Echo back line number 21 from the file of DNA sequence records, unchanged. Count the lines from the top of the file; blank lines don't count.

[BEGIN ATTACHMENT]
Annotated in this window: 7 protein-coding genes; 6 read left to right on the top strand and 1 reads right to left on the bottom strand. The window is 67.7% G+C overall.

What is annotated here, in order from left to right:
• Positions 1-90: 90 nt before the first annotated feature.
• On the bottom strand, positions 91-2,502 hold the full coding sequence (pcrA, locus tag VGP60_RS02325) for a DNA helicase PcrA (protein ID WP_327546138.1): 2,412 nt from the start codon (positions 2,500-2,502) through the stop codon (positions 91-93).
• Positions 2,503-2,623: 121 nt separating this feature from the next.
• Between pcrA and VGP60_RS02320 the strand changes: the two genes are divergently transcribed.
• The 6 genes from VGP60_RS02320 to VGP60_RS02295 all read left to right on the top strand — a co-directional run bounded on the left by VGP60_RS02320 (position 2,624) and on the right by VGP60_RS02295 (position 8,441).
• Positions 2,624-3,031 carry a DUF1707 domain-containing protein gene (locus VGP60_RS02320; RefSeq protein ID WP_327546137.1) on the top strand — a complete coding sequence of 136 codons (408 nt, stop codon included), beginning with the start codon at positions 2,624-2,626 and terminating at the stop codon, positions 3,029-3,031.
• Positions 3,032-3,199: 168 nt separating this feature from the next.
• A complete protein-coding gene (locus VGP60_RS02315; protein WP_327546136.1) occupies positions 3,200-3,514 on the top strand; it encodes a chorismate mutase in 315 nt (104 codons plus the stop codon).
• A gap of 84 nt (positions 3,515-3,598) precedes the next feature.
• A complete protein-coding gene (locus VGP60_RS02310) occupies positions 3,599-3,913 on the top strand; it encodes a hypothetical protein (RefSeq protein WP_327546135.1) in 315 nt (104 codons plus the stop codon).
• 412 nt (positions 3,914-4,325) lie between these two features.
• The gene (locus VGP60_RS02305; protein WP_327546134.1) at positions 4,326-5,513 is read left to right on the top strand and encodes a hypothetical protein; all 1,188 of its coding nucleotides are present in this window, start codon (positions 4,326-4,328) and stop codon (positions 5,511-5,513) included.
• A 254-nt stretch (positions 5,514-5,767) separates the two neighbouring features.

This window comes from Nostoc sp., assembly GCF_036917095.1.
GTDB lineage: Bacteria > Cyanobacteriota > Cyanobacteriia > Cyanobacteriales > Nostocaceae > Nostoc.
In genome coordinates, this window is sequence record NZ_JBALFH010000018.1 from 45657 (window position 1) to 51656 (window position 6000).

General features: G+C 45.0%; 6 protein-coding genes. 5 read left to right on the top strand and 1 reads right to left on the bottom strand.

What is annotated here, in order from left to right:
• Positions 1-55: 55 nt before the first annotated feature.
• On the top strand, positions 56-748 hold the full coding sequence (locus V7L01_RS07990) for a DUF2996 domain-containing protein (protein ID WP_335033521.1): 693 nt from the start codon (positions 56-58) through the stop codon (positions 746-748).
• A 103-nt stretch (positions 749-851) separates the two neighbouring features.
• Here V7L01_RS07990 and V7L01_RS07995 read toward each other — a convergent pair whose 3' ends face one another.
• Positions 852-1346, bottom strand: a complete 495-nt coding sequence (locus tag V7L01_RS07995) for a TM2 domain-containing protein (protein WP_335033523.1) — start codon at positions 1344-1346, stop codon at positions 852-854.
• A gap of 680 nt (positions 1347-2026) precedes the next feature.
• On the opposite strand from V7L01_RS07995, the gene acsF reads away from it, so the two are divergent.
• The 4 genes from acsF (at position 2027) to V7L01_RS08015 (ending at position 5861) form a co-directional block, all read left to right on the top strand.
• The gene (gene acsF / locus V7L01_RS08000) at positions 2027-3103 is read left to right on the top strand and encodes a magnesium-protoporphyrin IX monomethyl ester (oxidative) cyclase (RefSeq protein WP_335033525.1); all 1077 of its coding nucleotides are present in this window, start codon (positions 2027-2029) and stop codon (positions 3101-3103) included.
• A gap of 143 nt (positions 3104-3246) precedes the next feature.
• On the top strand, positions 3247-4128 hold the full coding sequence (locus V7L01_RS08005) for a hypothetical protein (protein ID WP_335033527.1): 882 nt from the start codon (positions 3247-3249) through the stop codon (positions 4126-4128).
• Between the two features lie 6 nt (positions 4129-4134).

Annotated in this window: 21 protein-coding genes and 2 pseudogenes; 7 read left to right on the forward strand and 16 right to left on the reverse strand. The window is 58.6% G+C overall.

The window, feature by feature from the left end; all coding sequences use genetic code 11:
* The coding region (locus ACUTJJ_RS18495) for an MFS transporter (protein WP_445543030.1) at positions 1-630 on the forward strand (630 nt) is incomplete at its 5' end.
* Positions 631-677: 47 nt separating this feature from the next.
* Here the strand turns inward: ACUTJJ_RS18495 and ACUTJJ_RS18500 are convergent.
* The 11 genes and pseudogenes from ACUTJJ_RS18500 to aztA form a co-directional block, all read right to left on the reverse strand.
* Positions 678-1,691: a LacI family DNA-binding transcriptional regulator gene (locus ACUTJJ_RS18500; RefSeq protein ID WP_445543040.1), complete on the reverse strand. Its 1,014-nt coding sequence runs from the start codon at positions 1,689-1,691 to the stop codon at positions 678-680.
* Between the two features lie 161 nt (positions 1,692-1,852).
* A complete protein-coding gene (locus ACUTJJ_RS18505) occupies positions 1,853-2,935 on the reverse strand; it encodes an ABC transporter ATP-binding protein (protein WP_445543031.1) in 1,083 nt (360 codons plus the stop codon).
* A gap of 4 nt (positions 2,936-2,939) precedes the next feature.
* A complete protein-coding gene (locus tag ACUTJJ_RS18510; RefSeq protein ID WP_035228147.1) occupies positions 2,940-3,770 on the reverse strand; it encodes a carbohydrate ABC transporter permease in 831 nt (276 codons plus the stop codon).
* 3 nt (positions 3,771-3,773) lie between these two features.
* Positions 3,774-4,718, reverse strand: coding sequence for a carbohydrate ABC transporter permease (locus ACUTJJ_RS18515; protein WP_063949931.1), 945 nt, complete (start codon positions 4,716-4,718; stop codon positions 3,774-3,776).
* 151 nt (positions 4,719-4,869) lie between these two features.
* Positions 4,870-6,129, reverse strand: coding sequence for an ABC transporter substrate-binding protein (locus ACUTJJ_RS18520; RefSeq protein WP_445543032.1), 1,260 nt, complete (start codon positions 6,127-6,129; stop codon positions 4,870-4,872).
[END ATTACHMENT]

• Positions 1-55: 55 nt before the first annotated feature.